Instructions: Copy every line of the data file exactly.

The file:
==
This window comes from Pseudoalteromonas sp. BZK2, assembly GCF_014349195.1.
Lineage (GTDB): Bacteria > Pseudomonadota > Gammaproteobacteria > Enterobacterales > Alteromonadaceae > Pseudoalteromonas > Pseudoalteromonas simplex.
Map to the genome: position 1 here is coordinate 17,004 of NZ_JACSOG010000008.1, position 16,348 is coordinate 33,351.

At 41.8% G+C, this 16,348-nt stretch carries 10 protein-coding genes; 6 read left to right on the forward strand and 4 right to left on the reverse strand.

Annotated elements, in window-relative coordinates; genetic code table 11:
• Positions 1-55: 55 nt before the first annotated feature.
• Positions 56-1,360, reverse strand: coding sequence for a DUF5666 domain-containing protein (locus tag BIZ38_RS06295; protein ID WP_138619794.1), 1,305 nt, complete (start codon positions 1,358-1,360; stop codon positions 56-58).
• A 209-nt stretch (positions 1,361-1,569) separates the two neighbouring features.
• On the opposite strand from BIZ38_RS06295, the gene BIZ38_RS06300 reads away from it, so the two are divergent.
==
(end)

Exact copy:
This window comes from Pseudoalteromonas sp. BZK2, assembly GCF_014349195.1.
Lineage (GTDB): Bacteria > Pseudomonadota > Gammaproteobacteria > Enterobacterales > Alteromonadaceae > Pseudoalteromonas > Pseudoalteromonas simplex.
Map to the genome: position 1 here is coordinate 17,004 of NZ_JACSOG010000008.1, position 16,348 is coordinate 33,351.

At 41.8% G+C, this 16,348-nt stretch carries 10 protein-coding genes; 6 read left to right on the forward strand and 4 right to left on the reverse strand.

Annotated elements, in window-relative coordinates; genetic code table 11:
• Positions 1-55: 55 nt before the first annotated feature.
• Positions 56-1,360, reverse strand: coding sequence for a DUF5666 domain-containing protein (locus tag BIZ38_RS06295; protein ID WP_138619794.1), 1,305 nt, complete (start codon positions 1,358-1,360; stop codon positions 56-58).
• A 209-nt stretch (positions 1,361-1,569) separates the two neighbouring features.
• On the opposite strand from BIZ38_RS06295, the gene BIZ38_RS06300 reads away from it, so the two are divergent.